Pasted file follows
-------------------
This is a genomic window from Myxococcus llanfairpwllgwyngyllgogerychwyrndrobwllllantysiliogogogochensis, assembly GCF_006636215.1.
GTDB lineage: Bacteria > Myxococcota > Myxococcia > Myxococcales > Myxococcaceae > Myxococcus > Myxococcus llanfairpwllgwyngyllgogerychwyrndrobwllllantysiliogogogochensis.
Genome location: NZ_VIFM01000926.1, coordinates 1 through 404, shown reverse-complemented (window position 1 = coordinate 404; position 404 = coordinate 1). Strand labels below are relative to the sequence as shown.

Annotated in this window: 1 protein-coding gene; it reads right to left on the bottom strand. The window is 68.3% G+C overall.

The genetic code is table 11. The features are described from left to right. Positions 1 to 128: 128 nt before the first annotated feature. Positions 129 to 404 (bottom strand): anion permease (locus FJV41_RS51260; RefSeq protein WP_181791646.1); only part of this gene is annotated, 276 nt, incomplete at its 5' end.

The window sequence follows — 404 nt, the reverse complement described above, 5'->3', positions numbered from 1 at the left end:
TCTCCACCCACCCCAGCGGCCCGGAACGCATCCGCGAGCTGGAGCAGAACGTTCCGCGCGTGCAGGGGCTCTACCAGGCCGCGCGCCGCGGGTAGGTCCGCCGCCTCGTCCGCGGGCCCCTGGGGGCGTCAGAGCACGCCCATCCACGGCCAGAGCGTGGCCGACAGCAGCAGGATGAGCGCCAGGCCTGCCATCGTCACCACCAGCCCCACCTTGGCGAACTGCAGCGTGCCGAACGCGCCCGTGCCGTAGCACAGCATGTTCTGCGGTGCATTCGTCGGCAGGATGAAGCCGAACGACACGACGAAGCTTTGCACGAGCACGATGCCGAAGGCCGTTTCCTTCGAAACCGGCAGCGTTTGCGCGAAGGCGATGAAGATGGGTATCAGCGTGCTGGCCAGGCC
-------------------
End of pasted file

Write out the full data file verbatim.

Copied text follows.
This is a genomic window from Myxococcus llanfairpwllgwyngyllgogerychwyrndrobwllllantysiliogogogochensis, assembly GCF_006636215.1.
GTDB lineage: Bacteria > Myxococcota > Myxococcia > Myxococcales > Myxococcaceae > Myxococcus > Myxococcus llanfairpwllgwyngyllgogerychwyrndrobwllllantysiliogogogochensis.
Genome location: NZ_VIFM01000926.1, coordinates 1 through 404, shown reverse-complemented (window position 1 = coordinate 404; position 404 = coordinate 1). Strand labels below are relative to the sequence as shown.

Annotated in this window: 1 protein-coding gene; it reads right to left on the bottom strand. The window is 68.3% G+C overall.

The genetic code is table 11. The features are described from left to right. Positions 1 to 128: 128 nt before the first annotated feature. Positions 129 to 404 (bottom strand): anion permease (locus FJV41_RS51260; RefSeq protein WP_181791646.1); only part of this gene is annotated, 276 nt, incomplete at its 5' end.

The window sequence follows — 404 nt, the reverse complement described above, 5'->3', positions numbered from 1 at the left end:
TCTCCACCCACCCCAGCGGCCCGGAACGCATCCGCGAGCTGGAGCAGAACGTTCCGCGCGTGCAGGGGCTCTACCAGGCCGCGCGCCGCGGGTAGGTCCGCCGCCTCGTCCGCGGGCCCCTGGGGGCGTCAGAGCACGCCCATCCACGGCCAGAGCGTGGCCGACAGCAGCAGGATGAGCGCCAGGCCTGCCATCGTCACCACCAGCCCCACCTTGGCGAACTGCAGCGTGCCGAACGCGCCCGTGCCGTAGCACAGCATGTTCTGCGGTGCATTCGTCGGCAGGATGAAGCCGAACGACACGACGAAGCTTTGCACGAGCACGATGCCGAAGGCCGTTTCCTTCGAAACCGGCAGCGTTTGCGCGAAGGCGATGAAGATGGGTATCAGCGTGCTGGCCAGGCC